If you are looking for a new sport to pick up, there are few that offer the challenge that tennis does. Chase Rubin has embraced it for the mix of strategic thinking that goes into the game, to say nothing of the workout it provides.
If you want to get off the sidelines and onto the court, here is what you need to know.
Basic rules of the game
Before we get into the particulars of how to play this game proficiently, it is necessary that we discuss the basic rules of tennis.
A racket game that can accommodate anywhere between two to four players, the object of the game of tennis is to hit the ball within the bounds of your opponent’s side so that they cannot return the ball to you successfully.
To score a point, a player must hit the ball to their opponent’s side so that it bounces at least twice. If it bounces once, then goes out of bounds, this also counts as a point in your favor.
If your opponent hits the ball into the net while attempting to return it to you, you score a point. If your opponent commits a double-fault (hits the ball into the net twice in a row), or returns the ball to your side so that it lands out of bounds, you score a point.
The first player that scores four points while winning by a margin of at least two or more wins a game. A tennis match consists of multiple sets between players or teams (at least two for women, and three for men).
To win a set, a player must win six games by a margin of at least two games or more. In order to win the match, women must win two sets, and men must win three sets.
One scoring quirk we need to mention before moving on to skills
Don’t be confused if you score a point and it goes up on the board as 15 points. Tennis is an unusual sport in that the score is kept in the following fashion: love (0), 15 (1), 30 (2), 40 (3), game (4).
Yes, we know it’s weird, but this is how things have been done in this game for centuries, so who would we be to question tradition?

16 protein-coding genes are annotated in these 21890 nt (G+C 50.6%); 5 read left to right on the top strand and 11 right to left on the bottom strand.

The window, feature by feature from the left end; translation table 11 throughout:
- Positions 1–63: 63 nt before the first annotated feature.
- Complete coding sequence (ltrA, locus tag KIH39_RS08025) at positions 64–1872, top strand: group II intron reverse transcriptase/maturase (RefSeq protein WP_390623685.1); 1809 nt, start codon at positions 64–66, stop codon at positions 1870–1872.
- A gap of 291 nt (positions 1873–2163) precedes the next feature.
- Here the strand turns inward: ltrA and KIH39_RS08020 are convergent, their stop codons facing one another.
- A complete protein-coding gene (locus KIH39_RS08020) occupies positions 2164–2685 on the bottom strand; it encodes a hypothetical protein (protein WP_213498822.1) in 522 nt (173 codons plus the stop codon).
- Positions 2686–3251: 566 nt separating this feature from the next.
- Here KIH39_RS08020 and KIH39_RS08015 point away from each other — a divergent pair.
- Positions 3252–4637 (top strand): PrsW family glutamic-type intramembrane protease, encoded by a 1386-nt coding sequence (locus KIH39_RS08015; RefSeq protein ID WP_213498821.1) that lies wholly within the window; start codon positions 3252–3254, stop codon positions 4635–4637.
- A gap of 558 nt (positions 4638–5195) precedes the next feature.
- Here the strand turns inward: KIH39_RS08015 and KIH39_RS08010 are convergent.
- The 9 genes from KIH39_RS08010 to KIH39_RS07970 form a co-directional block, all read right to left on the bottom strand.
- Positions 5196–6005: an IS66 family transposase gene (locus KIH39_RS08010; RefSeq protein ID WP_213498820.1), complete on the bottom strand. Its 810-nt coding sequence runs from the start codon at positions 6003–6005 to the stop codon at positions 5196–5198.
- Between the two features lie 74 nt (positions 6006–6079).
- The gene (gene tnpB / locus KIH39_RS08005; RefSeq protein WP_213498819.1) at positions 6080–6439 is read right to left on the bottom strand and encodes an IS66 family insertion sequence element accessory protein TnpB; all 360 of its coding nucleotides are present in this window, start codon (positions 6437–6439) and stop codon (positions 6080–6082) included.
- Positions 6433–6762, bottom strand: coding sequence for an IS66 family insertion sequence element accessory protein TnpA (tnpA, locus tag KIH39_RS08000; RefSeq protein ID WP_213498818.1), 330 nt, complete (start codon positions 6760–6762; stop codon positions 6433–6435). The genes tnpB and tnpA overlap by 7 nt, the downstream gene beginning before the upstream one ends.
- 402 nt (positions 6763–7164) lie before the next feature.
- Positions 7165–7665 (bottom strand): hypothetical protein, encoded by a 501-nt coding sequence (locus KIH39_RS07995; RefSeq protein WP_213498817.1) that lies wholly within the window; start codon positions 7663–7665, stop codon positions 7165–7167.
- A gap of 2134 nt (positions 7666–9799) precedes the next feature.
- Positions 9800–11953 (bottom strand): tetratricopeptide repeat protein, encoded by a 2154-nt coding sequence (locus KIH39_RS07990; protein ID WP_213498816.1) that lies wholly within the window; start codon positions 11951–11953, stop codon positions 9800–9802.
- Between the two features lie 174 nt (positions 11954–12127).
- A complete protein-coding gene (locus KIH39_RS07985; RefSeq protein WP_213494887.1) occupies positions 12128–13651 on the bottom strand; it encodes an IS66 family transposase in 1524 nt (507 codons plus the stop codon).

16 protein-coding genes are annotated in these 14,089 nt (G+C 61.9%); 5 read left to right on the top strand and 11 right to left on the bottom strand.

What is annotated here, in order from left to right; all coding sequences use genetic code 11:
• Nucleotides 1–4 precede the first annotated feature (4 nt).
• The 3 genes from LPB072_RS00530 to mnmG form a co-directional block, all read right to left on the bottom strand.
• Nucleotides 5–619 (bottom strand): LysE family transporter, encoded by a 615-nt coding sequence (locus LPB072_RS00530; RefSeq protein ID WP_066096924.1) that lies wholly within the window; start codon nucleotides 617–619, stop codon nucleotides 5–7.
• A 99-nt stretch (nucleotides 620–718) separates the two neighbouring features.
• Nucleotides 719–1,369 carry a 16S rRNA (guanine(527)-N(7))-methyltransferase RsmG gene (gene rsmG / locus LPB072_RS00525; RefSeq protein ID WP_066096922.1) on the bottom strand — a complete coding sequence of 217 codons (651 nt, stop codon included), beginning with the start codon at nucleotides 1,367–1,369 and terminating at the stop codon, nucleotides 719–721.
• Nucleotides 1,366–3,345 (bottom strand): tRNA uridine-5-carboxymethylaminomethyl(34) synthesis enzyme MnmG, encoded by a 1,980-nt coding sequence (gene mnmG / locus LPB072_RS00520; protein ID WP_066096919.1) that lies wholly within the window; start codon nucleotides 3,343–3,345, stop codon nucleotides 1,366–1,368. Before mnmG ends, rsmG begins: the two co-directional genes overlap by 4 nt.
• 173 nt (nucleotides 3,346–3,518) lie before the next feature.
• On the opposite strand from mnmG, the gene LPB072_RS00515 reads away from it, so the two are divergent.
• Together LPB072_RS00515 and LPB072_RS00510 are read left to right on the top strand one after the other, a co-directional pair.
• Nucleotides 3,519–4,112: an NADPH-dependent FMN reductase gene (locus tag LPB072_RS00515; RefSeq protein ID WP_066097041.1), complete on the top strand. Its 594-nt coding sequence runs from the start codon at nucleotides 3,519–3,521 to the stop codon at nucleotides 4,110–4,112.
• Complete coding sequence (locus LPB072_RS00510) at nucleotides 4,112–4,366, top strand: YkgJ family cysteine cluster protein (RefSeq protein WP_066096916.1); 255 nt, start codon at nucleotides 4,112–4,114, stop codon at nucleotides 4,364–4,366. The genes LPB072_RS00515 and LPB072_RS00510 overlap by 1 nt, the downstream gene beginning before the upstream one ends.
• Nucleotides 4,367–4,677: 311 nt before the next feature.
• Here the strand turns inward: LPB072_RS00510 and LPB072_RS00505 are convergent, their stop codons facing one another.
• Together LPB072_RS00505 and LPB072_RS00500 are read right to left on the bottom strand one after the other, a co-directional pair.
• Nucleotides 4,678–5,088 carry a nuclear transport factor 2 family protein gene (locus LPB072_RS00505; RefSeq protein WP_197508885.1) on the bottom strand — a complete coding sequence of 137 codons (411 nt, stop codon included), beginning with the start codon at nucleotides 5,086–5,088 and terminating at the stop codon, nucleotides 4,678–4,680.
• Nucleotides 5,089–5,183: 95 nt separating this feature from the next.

Basic tennis skills
Tennis is a game that takes time to master, so don’t get dispirited if you have trouble getting its basic moves down at first. Let’s start with the serve, as it is here where beginners have the most issues.
Start by angling your left foot towards the right post of the net, while keeping your right foot parallel to the baseline. Grip the tennis ball with the tips of your fingers, with your tossing arm positioned midway between your legs.
As you get ready to toss the ball straight up in the air, begin to bring your racket arm back. Shift your weight to your back foot, and release the ball as your tossing arm passes your shoulders.
Keeping your eye on the ball, shift your weight to your front foot and bring your racket forward to the impact zone. Follow through on your stroke to ensure proper power transfer and trajectory.
This process will take time to perfect, so be sure to practice for a significant period of time to work out the kinks, and to build eye-hand coordination and muscle memory.
If your opponent manages to return your serve, you’ll need to counter with a racket stroke. There are two basic kinds: a forehand and a backhand stroke.
The forehand grip is when the racket is held with its business end angled upwards toward the net, while the backhand grip is the opposite of this.
Both ways of hitting the ball impart different effects, so be sure to experiment with both as you play and practice.